Ed Shaw Law - Brainerd Attorney
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Offices in St. Cloud and Brainerd, serving all surrounding areas
Coronavirus Impact and Assurance: Yes! We are still open for business!

As you are all aware, we are currently facing unique challenges due to the Coronavirus. While this is a serious crisis, it is important to keep it in perspective, and not allow it to prevent us from going about our business. We want to assure all of our clients that this office is prepared to serve your needs, regardless of what happens and how the virus affects Minnesota. In an effort to keep the office safe, we have stepped up prevention and sanitation measures in hopes to prevent disease transmission.

Because we are a paperless office, our entire staff is prepared to work from home if necessary. No matter what happens, we will continue to provide our clients with the highest quality legal services. For any clients who are not comfortable leaving their homes, we can handle any appointments remotely via phone, FaceTime, Skype, Zoom , and can transfer any documents to you electronically or by mail, if that is your preference.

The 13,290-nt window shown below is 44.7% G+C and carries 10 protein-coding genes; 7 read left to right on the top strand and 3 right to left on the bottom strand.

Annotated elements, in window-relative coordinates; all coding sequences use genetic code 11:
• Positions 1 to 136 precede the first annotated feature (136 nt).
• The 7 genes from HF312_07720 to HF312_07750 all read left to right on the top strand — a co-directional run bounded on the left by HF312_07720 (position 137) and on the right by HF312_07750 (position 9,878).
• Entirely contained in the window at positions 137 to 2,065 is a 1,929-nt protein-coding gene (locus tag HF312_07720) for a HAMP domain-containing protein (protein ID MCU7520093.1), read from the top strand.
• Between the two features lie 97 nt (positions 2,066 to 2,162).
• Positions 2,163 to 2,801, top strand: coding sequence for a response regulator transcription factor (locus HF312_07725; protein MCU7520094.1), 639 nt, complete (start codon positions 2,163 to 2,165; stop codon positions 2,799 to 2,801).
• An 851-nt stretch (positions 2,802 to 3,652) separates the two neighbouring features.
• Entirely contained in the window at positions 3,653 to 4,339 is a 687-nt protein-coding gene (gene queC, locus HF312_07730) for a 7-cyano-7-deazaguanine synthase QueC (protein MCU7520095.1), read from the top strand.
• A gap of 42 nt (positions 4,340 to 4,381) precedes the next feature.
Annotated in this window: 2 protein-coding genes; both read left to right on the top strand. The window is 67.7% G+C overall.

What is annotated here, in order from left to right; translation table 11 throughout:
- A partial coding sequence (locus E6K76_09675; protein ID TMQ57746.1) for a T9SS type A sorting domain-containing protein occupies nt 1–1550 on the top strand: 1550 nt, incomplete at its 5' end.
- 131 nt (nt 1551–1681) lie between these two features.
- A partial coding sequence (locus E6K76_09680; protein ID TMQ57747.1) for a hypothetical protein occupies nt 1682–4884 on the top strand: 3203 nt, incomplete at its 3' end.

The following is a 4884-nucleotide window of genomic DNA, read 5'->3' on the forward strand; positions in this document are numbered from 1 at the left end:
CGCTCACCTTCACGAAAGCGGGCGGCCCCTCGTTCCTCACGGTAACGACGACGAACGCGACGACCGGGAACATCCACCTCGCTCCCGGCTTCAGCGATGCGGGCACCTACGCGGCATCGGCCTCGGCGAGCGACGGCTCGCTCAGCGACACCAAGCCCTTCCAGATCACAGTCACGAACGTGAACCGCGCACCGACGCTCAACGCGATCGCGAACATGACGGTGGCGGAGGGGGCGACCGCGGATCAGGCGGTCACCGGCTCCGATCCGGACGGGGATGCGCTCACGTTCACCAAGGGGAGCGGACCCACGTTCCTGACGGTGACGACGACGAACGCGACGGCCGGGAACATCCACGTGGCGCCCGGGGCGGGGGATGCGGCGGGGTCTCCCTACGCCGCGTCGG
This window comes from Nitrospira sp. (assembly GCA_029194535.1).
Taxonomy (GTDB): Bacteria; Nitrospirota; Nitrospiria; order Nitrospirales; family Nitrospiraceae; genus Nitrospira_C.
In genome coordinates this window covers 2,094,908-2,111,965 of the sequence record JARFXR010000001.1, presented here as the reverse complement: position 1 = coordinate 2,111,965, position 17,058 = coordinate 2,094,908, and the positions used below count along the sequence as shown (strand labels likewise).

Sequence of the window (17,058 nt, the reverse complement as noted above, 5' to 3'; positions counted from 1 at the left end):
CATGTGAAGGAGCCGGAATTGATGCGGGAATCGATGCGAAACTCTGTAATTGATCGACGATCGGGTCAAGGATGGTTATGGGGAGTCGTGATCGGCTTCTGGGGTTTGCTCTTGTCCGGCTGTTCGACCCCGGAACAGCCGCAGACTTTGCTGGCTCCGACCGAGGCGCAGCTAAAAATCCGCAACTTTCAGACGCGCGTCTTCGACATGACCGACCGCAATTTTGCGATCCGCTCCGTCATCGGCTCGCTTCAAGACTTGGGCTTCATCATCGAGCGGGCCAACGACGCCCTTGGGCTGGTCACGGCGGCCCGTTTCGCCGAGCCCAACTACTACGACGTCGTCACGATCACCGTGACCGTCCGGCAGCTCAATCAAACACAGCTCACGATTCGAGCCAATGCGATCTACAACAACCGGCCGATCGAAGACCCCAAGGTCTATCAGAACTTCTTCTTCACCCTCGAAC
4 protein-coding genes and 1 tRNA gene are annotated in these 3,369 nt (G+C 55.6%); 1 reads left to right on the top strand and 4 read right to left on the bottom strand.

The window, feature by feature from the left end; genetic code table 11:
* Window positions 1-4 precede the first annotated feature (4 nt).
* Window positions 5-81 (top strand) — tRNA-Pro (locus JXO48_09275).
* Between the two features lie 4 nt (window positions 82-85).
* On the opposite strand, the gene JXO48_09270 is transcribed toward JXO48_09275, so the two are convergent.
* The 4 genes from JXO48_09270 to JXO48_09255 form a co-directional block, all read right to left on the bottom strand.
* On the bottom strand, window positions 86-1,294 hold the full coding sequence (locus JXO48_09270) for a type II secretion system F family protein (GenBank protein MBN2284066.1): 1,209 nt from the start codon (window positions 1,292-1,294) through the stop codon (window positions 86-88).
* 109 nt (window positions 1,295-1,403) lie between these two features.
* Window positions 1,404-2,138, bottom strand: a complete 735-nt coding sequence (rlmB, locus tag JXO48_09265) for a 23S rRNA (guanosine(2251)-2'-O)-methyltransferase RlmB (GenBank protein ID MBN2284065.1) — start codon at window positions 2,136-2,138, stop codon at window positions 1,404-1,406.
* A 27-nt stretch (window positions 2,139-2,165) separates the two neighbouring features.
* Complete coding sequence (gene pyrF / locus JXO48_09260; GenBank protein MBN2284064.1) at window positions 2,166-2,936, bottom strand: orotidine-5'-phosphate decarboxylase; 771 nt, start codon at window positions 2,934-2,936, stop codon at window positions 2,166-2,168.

Please rest assured, we will continue to take care of your legal needs in this challenging time, and your safety is our highest priority.

Please see our blog for more info on pandemic response.

IS THE CONTRACT STILL VALID

| Apr 20, 2020 | Firm News

Many are wondering these days about what to do with contracts for events that will not happen, weddings, and similar events planned for this Spring and Summer.  Most contracts for weddings and other special events provide that any deposit is non refundable, meaning if you decide not to get married, or for any other reason not to hold the wedding at the place where you contracted to, you will not get your deposit back.  What happens when the wedding cannot happen because of events beyond your control, a disease epidemic, and government orders that weddings and similar large gatherings not happen?  I believe that you are entitled to get your deposit back as the place where you had planned to hold your event cannot do it for you.  In legal terms, that would appear to make the contract voidable, meaning that any money you paid towards the contract comes back to you.  This is new legal territory, what exactly happens will depend on how your contract is worded, and how judges interpret the situation.